Aberdeen mulls hardship fund for split cap investors

Click to follow
The Independent Online

A number of fund managers that offered split capital investment trusts are considering setting up a hardship fund to compensate investors who have been badly burned by the collapse of the controversial funds.

A number of fund managers that offered split capital investment trusts are considering setting up a hardship fund to compensate investors who have been badly burned by the collapse of the controversial funds.

Some 15 fund managers attended a meeting in the City last week to discuss the move, in an attempt to avoid potentially having to compensate all investors who have lost money. Those at the meeting included Aberdeen Asset Management, which is most exposed to the split cap problem because it manages 19 of the funds. Senior figures at Jupiter, Govett, Investec and Framlington were also present.

The idea of a hardship fund is at an early stage. It has been proposed by Lewis Aaron, formerly head of investment trust research for BZW and who now runs his own company, Fundamental Data.

It is understood that fund managers would club together on the basis that money would be paid out only to investors who could prove they have suffered considerable hardship due to losses from split cap investments. Setting up a hardship fund was discussed on the basis that no fund manager would have to admit they were at fault in setting up or marketing split caps.

The companies are keen to be seen to be doing something for beleaguered investors as the Financial Services Authority is investigating whether certain fund managers colluded to maintain artificially the share price of split caps.

The FSA has already criticised some marketing literature for split caps, which include both shares intended to produce growth and shares which are meant to yield an income.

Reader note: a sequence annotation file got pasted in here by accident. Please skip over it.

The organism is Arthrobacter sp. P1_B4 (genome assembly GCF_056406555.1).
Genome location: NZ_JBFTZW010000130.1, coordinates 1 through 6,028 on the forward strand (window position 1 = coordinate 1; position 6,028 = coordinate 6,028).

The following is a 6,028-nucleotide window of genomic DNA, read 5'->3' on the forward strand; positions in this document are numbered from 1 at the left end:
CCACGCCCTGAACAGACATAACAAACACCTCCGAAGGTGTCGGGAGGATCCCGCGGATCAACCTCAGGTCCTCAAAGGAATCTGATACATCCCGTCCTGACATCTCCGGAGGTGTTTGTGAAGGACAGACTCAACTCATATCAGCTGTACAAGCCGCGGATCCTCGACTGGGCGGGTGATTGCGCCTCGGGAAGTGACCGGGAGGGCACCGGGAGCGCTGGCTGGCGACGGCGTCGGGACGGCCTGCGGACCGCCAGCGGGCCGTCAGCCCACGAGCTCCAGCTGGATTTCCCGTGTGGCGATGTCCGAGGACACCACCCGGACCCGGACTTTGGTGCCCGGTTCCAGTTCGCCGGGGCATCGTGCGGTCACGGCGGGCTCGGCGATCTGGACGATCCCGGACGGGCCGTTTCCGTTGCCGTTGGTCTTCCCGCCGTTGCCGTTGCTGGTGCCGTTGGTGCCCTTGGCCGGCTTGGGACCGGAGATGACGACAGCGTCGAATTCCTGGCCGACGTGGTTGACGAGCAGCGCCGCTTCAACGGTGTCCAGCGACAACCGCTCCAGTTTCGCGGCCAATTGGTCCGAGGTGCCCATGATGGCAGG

If the City watchdog also decides there is evidence of collusion, the final compensation bill could be enormous and some fund managers could even face criminal prosecutions.

Aberdeen, whose shares have fallen sharply as the crisis unfolded, would not comment on the meeting but it is understood to be very keen on the hardship fund. Aberdeen has already agreed to top up funds of investors in its Progressive Growth unit trust, which was invested heavily in split caps and was marketed as "the one-year-old which lets you sleep at night".

Some of the other fund managers are less enthusiastic about the hardship fund. One said: "It will look like means-tested charity and we don't think it will work."

Aberdeen's board faces mounting criticism in the City and among private investors over the split cap problem and because of the collapse of Aberdeen's technology funds.

It is understood that a number of factions within the company have broken out. Senior staff in its UK unit trust division are becoming very frustrated that their business has been tarnished by the split cap problem.

Some Aberdeen staff are rumoured to have raised the possibility of scrapping the Aberdeen name for the unit trust business, which has £5bn of assets under management.

Comments